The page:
Parents’ perception of nursing support in neonatal intensive care units in private hospitals in the Western Cape
Ndango, Immaculate Nyonka
MetadataShow full item record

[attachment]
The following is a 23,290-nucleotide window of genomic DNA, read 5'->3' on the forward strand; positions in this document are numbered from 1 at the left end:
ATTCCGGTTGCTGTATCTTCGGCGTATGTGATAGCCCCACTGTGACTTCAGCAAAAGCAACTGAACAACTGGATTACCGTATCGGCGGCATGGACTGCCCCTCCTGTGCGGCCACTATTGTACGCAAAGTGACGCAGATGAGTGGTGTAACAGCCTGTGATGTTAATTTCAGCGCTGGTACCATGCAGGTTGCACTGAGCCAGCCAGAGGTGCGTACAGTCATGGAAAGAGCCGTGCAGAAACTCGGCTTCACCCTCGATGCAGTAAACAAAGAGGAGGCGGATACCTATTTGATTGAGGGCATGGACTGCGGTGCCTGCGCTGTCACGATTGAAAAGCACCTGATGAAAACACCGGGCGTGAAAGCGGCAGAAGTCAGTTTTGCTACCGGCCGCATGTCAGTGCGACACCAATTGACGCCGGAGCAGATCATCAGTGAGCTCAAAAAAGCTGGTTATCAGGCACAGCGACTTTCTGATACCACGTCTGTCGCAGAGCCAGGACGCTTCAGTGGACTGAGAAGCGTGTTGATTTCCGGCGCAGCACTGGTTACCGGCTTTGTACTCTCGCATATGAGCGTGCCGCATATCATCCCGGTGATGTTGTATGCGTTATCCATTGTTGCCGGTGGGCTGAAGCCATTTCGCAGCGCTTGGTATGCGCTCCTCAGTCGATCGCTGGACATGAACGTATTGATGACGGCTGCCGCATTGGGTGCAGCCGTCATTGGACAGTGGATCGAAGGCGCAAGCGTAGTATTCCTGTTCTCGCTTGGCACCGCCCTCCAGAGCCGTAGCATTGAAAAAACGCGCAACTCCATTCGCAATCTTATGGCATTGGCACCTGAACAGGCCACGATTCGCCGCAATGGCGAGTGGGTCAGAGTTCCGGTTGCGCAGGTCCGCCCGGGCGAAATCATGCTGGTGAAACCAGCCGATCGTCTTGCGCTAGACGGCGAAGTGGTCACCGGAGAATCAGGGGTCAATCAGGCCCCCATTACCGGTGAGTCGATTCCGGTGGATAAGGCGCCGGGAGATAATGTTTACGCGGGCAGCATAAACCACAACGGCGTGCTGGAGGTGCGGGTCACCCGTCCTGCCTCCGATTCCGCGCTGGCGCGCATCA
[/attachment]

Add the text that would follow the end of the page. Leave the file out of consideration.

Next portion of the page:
Parents undergo negative experiences that include parental anxiety, depression, and posttraumatic stress when their new-born babies are hospitalised in neonatal intensive care unit. During this stressful period, parents need assistance from staff in order to cope. A quantitative, descriptive survey design was used to describe parents’ perception of nursing support during their baby’s admission in neonatal intensive care units (NICU) at three selected private hospitals in the city of Cape Town in the Western Cape Province. A structured existing 21- item Likert type questionnaire, the Nurse-Parent Support Tool (NPST) was used to collect data from an all-inclusive sample of 85 parents with a response rate of 78.8% (n=67). The purpose of the questionnaire was to determine their perception of information giving and communication by nurses; emotionally supportive behaviours by nurses; care given support or instrumental support and to identify parents’ perception of esteem or appraisal support while in the NICU environment. The data was analysed using Statistical Package for Social Sciences (SPSS) version 24. The findings of this study suggested that the overall mean score for parents’ perception of nursing support was high 4.6 (±0.5) out of a possible of 5. There was no significant difference in the overall mean perceived support score between the different facilities. No significant differences were found in terms of all the demographics characteristics with regard to perceptions of the support that was received, thus indicating that there was no relationship between the demographic variables and perception of support. The findings suggested that though high parental support was reported, the area of involving parents in the care of their babies i.e. letting them decide whether to stay or leave during procedures need improvement.